SD-WAN is a cool feature to configure redundant internet access. But it was designed with load-balancing in mind and this brings some challenges to specific use cases. As an example, while you can use SD-WAN rules to define the preferred path for a specific application/system, it won’t prevent that the traffic is routed over another interface in case of an outage.
Imagine the following use case: You have a PBX system that only works over a specific ISP that is attached to WAN2. You’ve applied an SD-WAN rule so that all traffic from your PBX is routed to that particular interface.
Now if there is an interruption on that interface, the link monitor kicks in and disables any route involving that interface. The PBX now establishs a session over WAN1 (most likely your trunk won’t work anymore). But even if the WAN2 interface comes up again, the FortiGate won’t touch any active sessions and the PBX stays connected over WAN1.
There is a workaround (Routing Change and Session Fail-over with SD-WAN) regarding that situation, but it will change the behaviour of the firewall at the global level.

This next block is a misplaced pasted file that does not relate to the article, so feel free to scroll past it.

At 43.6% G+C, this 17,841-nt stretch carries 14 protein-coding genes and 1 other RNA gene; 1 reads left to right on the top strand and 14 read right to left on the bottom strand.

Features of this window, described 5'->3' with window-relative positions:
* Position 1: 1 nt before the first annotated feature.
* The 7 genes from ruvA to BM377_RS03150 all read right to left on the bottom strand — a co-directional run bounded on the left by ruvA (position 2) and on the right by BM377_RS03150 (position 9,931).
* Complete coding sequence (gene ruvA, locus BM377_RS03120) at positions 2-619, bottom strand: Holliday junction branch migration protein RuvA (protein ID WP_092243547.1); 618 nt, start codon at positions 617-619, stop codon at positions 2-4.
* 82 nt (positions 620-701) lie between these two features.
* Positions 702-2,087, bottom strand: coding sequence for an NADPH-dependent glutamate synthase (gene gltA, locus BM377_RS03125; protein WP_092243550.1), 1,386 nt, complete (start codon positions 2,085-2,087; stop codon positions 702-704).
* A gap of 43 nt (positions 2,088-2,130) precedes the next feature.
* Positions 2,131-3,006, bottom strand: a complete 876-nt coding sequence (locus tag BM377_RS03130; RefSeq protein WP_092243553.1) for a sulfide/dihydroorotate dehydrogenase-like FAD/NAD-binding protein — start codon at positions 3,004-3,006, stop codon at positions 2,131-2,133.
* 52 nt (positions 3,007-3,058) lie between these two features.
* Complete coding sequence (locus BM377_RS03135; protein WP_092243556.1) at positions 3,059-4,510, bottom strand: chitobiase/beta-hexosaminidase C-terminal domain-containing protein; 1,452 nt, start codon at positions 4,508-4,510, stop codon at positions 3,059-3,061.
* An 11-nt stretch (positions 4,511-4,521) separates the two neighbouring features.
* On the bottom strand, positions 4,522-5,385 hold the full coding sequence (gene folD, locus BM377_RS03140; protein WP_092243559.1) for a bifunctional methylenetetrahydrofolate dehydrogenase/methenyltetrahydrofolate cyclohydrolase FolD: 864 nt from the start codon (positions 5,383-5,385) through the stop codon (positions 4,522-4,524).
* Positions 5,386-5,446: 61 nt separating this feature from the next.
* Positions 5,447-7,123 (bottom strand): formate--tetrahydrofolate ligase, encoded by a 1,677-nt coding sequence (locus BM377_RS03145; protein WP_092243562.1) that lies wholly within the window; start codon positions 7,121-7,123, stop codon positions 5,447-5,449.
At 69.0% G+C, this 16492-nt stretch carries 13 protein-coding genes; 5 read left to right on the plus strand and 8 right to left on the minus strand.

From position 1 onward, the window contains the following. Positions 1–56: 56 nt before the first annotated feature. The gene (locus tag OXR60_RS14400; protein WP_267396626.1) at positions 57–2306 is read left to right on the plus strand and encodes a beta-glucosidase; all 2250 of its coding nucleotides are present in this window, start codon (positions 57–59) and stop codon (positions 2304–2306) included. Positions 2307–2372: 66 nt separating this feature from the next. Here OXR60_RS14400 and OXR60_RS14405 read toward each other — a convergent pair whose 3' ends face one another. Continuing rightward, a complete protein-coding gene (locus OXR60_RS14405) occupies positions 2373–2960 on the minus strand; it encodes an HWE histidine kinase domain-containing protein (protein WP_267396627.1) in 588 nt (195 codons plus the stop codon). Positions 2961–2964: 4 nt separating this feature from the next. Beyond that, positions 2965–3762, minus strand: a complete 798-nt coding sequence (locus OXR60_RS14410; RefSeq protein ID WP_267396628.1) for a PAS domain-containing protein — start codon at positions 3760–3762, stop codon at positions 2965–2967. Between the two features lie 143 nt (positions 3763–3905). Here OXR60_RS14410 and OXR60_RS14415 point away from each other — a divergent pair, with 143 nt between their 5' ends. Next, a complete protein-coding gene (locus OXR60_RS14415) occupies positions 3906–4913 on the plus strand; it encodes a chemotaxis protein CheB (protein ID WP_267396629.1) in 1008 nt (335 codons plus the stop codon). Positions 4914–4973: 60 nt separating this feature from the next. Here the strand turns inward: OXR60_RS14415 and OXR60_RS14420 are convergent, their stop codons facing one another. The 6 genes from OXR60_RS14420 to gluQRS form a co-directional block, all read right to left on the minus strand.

Since FortiOS 6.2 you have a better option: Even if your WAN interfaces are members of the SD-WAN, you can configure individual firewall policies for them. That allows you to configure a deny policy for your PBX involving the interface WAN1. Just remember to put it on top of the firewall policies using the sequence view:
FortiOS 6.4.1 introduced a new concept called SD-WAN zones. By design you cannot use interfaces assigned to a zone in individual policies. But you still have the option to create a seperate SD-WAN zone for each WAN interface. Then you’ll either have to create redundant firewall policies or enable the “Multiple Interface Policies” feature (you’ll lose the Interface Pair View).